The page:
From Versailles, our tour took us to the gardens and home of Claude Monet in Giverny, the gateway to Normandy. Monet helped spearhead the Impressionistic movement. He believed in capturing the moment in his paintings. Walking into the grounds with its profusion of colourful flowers and bushes is like walking into paradise. I fully expected Monet himself to be there. Monet said that had he not been an artist, he would have been a gardener. To think that the day before I had been in Paris’s Musée d’Orsay admiring his art and now here I was in the place where those glorious works of art were created. Past met present in a magnificent orgy of flowers and weeping willows and the oriental-inspired footbridge where one of his most famous works, “Water Lillies,” was painted. Then we reached his modest house, painted pink by the original owner from the West Indies. Monet kept the original colour as it complemented the gardens. Here was where he slept, ate, entertained fellow artists such as Cézanne, Matisse and Pissarro. Imagine all this talent gathering in the bright yellow kitchen, decorated with porcelain from Limoges. The home is quite small and rustic with French lace and antiques and Japanese prints adorning the walls. It had always been my dream to see Giverny. Mission accomplished.

Next on our agenda: a tour of Provence – Cézanne and Van Gogh country. From the train window, I could easily see what inspired these artists; even the light seemed different, brighter, cleaner somehow. The French countryside swept by with rolling hills, beautiful landscapes, the occasional farmhouse with cattle grazing nearby.

We arrived in the town of Aix-en-Provence – Cézanne country but also famous for its old fountains found in almost every corner of the town. We could hear falling water everywhere among the scent of lavender and fresh crêpes. Cours Mirabeau is a lively tree-lined street filled with cafés, boutiques and merchants’ stalls. Set in the pavement are bronze markers that direct you through Aix in the footsteps of Cézanne and marking the milestones in his life: the College Royal Bourbon where Cézanne took his baccalaureate in 1850 and met writer Émile Zola; Musée Granet, which houses examples of Cézanne’s works and where he studied drawing; 28 rue d’Olerea, where he was born; and 23 rue Boulegon, where he died at the age of 67 in 1906. At his studio, I was as emotional as I had been at Monet’s home, realizing I was standing where he created all the masterpieces I studied years ago. Everything is left exactly as it was the day he died. On a table, an unfinished still life stands. The light is so luminous in the studio it’s easily understood where those magnificent colours came from.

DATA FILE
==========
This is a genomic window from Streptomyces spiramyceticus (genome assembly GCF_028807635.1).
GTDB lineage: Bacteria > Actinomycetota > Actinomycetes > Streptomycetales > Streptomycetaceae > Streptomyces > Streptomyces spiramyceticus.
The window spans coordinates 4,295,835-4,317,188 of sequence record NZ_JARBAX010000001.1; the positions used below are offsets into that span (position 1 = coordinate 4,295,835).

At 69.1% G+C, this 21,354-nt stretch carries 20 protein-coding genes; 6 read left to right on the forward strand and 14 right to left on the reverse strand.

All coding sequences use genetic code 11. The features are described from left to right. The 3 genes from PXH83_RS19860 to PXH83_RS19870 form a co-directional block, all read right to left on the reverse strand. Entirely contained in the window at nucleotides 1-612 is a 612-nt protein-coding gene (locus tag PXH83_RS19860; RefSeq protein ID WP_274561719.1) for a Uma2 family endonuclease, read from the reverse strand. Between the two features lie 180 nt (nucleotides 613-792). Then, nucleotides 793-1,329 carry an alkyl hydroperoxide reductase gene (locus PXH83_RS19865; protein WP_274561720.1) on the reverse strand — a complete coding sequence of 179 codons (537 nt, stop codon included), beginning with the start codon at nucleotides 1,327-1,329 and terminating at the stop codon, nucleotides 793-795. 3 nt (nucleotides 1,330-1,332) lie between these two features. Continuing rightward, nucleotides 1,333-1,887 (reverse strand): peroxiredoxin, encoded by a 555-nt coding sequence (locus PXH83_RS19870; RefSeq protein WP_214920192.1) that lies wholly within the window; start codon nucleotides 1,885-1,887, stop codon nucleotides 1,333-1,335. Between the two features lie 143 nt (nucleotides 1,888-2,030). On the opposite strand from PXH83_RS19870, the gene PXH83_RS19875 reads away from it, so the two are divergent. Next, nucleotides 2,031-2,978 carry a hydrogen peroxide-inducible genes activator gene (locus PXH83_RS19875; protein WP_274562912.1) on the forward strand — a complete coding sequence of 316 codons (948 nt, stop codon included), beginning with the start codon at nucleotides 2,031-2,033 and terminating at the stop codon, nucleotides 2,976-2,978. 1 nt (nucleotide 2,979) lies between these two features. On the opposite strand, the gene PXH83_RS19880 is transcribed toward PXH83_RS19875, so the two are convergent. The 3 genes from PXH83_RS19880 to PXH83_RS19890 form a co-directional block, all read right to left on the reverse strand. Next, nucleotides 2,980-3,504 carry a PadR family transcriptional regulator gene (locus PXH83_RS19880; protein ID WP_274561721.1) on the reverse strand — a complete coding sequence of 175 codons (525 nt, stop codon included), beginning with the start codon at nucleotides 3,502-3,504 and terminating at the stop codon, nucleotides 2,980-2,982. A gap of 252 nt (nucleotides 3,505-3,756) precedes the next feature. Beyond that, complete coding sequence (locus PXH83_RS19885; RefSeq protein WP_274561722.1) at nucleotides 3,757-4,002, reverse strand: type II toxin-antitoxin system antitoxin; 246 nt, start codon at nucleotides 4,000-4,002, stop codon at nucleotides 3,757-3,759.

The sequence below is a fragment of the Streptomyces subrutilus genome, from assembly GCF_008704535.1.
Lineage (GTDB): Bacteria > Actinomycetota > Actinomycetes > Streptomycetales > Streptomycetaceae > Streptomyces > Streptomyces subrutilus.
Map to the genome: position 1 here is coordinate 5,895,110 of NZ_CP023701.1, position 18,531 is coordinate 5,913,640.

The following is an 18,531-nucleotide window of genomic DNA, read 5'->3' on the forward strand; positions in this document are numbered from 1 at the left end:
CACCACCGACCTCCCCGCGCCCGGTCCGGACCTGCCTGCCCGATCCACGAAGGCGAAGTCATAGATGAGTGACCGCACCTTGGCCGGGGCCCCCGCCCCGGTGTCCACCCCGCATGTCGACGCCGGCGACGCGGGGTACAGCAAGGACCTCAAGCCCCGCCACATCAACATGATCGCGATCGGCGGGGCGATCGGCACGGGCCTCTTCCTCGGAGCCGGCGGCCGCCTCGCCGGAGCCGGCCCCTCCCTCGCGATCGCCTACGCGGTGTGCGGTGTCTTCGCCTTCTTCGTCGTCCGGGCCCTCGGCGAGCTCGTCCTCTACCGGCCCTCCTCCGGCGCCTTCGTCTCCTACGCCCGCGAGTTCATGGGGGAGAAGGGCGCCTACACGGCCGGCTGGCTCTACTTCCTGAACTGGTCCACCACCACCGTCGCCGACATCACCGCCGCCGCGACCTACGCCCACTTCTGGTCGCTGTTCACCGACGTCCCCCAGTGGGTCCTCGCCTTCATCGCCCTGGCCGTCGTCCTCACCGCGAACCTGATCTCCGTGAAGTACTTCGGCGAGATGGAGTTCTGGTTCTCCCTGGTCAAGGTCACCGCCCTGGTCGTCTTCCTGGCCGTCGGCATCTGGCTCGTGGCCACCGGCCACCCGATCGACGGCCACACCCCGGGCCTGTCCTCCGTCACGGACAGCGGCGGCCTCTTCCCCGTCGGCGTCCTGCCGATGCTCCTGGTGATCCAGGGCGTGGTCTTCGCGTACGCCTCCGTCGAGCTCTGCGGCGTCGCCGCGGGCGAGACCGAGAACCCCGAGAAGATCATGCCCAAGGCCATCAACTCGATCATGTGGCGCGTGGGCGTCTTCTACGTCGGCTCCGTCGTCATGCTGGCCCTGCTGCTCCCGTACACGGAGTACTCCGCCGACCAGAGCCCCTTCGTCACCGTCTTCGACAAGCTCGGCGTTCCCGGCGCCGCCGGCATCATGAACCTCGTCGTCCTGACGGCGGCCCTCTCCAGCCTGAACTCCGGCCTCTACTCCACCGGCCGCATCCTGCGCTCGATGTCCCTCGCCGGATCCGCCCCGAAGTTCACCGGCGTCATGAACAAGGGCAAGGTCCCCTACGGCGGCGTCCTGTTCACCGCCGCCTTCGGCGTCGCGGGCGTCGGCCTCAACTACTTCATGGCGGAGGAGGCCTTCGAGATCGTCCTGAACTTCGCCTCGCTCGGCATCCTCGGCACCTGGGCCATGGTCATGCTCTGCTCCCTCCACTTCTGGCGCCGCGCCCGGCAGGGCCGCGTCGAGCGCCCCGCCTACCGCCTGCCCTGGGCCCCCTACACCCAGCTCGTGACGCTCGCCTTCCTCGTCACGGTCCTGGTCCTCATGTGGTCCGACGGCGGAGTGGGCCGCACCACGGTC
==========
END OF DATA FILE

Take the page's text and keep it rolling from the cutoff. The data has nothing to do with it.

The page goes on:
We journeyed on to Arles to visit Roman artifacts and also reminders of Van Gogh’s life. Although his home no longer exists, there is a Van Gogh Foundation where works of art inspired by the artist are displayed. Art exhibits now take place at the hospital where Van Gogh spent time for depression and where he continued to paint. The hospital is a cultural centre today. Arles is also where Paul Gauguin would join Van Gogh to paint together, often the same scenery, in a competitive manner. Gauguin and Van Gogh had violent arguments, lived on a meager diet, spent what remained of Van Gogh’s allowance from his brother on absinthe and tobacco, and made occasional visits to a brothel. It was in Arles Van Gogh attempted to mutilate himself by slicing off a part of his ear, which is recorded for posterity in a self-portrait.

Fulfilling my dream to walk in the footsteps of the artists I admire has inspired the artist in me.

Collette Vacations offers in-depth tours to France. Contact:
CARP Travel
To contact Parisian guide Béatrice Trefcon, fax or phone 011-33-1-53-36-04-10.